What’s Wrong with the Voting Record of Polish- Americans in the 98th Congress?

Succumbing to isolationism and unilateral disarmament, Polish -American congressmen have become alienated from their own heritage and their constituents.

Polish-Americans, as a group, have traditionally enjoyed the reputation of being staunch anti-Communists, deeply religious, and patriotic Americans dedicated to the defense of their adopted homeland.

Is this popular conception corroborated by the voting record of Polish-American Congressmen? Do Polish-American legislators reflect the philosophy of their constituents? Before attempting to answer these questions, let me begin with a general characterization of the Polish-American contingent in the House.

There are twelve Polish-American congressmen including Gerald Kleczka from the 4th congressional district in Wisconsin, who is finishing the term of the recently deceased Clement J. Zablocki. The other eleven are: Robert A. Borski (D-Pa.), David E. Bonior (D-Mich.), John D. Dingell (D-Mich.), Marcy Kaptur (D-Ohio), William 0. Lipinski (D-Ill.), Barbara A. Mikulski (D-Md.), Robert J. Mrazek (D-N.Y.), Henry J. Nowak (D-N.Y.), Dan Rostenkowski (D-Ill.), Gerry Sikorski (D-Minn.), Michael L. Synar (D-Okla.). In my final analysis, I will also refer to the record of the late Clement J. Zablocki (D-Wis.).

 

The striking fact is that all Polish-Americans in the House are Democrats; one Republican, Edward Derwinski of Illinois, was defeated in the Republican primary in 1982. Most were elected from districts with a large population of Polish voters. Only Mrazek of the 3rd congressional district of New York and Synar of the 2nd congressional district in Oklahoma were elected from non-Polish districts. Most are Roman Catholics, except for Mrazek, who is a Methodist and Synar, who is an Episcopalian. Most are non-ideological, close to traditional, big-city, Democratic Party machines, and represent working class voters. They usually serve on practical, nuts-and-bolts committees such as Public Works (Borski, Lipinski, Nowak), Merchant Marine (Borski, Lipinski), and Transportation (Nowak). The exceptions are Rostenkowski, who holds one of the most important positions in Washington, the chairmanship of the House Ways and Means Committee, and Dingell who is now one of the most important legislators in Congress. Since 1981, Dingell has chaired the House Energy and Commerce Committee, a body with jurisdiction over major regulatory legislation. As chairman of the House Foreign Affairs Committee, the late Clem Zablocki also held a prestigious position.

Five Polish-American congressmen were elected in 1982, Kleczka is finishing Zablocki’s term, several were elected in 1976 and 1978, and Rostenkowski and Dingell, with 13 and 15 terms respectively, are among the most senior Democrats in the House.

Virtually all the seats of these legislators are described as “safe” by the Almanac of American Politics 1984. This is probably due to the fact that most Polish-Americans in Congress are practical politicians who tend to their constituents’ immediate concerns. John Dingell’s introduction of “domestic content” legislation pleases his constituents, most of whom are auto workers. Polish “pride” may also play a role in the continuing popularity of some congressmen. Dan Rostenkowski is known as an able parliamentarian who is rather open to persuasion by lobbyists and who is often found touring the country, giving speeches, for high honoraria and playing golf rather than presiding over the Ways and Means Committee and casting votes in Congress. However, he remains vastly popular with his constituents and is considered virtually unbeatable.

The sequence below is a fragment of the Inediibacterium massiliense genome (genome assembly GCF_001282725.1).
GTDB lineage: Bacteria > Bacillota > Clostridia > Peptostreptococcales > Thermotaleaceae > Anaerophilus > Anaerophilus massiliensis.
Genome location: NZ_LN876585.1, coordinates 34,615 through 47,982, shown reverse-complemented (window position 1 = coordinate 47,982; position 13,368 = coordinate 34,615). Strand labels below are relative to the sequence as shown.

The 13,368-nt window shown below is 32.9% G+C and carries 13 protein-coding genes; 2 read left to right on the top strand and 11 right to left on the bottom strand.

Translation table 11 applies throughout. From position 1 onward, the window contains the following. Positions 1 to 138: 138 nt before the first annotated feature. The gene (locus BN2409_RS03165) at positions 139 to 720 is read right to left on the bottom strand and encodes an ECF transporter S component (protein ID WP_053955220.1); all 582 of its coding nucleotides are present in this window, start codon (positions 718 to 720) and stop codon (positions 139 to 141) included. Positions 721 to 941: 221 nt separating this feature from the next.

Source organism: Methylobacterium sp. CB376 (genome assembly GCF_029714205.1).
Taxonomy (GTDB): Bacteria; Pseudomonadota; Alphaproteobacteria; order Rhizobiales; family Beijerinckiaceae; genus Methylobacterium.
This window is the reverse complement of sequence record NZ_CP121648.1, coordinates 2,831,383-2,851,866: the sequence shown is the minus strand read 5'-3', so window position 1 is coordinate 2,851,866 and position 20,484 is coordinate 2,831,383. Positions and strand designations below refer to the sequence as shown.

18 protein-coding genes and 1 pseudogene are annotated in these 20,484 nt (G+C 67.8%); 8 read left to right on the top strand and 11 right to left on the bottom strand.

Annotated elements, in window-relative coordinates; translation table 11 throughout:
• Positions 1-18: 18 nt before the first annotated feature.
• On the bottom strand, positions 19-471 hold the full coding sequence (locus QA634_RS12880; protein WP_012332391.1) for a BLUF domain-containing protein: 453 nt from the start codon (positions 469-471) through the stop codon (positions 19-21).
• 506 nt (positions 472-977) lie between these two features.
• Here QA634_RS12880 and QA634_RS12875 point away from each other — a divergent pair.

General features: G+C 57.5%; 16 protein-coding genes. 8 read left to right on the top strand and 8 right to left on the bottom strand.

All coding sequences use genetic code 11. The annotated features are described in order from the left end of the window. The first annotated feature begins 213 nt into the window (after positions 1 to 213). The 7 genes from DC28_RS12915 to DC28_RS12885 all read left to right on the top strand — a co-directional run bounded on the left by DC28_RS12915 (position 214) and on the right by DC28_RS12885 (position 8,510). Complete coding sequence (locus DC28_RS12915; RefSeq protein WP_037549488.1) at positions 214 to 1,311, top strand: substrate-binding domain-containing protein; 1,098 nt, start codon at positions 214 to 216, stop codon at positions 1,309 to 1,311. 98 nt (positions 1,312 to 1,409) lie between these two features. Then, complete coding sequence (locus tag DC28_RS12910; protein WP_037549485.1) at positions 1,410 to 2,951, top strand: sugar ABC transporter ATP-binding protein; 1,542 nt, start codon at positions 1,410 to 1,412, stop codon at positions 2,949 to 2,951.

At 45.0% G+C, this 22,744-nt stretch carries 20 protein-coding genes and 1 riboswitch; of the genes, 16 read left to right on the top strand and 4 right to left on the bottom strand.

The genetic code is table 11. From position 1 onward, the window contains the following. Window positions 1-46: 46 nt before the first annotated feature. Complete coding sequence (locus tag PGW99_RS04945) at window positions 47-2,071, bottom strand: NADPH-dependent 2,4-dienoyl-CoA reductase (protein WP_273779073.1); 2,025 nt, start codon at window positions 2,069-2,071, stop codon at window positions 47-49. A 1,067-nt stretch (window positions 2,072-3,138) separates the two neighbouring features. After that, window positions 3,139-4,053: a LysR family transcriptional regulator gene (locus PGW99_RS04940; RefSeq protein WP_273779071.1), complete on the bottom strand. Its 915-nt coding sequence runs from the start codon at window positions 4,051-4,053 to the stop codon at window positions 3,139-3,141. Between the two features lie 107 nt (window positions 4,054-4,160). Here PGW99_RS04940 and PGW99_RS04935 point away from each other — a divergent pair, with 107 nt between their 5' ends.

The ideological wing of the Polish-American contingent is represented by Barbara Mikulski of the 3rd congressional district of Maryland, David Bonior of the 12th congressional district of Michigan, and Marcy Kaptur of the 9th congressional district of Ohio.

Mikulski is best known as an advocate of women’s issues; she also frequently speaks out against the President’s policy on Central America. Ted Kennedy selected her to make the speech nominating him at the 1980 Democratic National Convention, a speech that was never delivered.

Bonior has the reputation of being something of a maverick in a district dedicated to traditional values; he wears a beard and he handed out tiny trees as an environmental symbol in one of his campaigns. In foreign policy statements, he sounds like a leftist Democratic demagogue. Here is a sample of his rhetoric on the mining of Nicaraguan ports: “I am proud that a majority of this body has voted twice to stop funding the CIA-sponsored war against Nicaragua. I urge the House to stand by its convictions and reject any funds for a policy that is branding this nation as an international outlaw” (italics mine).

Kaptur was Carter’s White House Aide, but she ran and won her seat with the support of the AFL-CIO and the traditional Democratic Party machine of Toledo.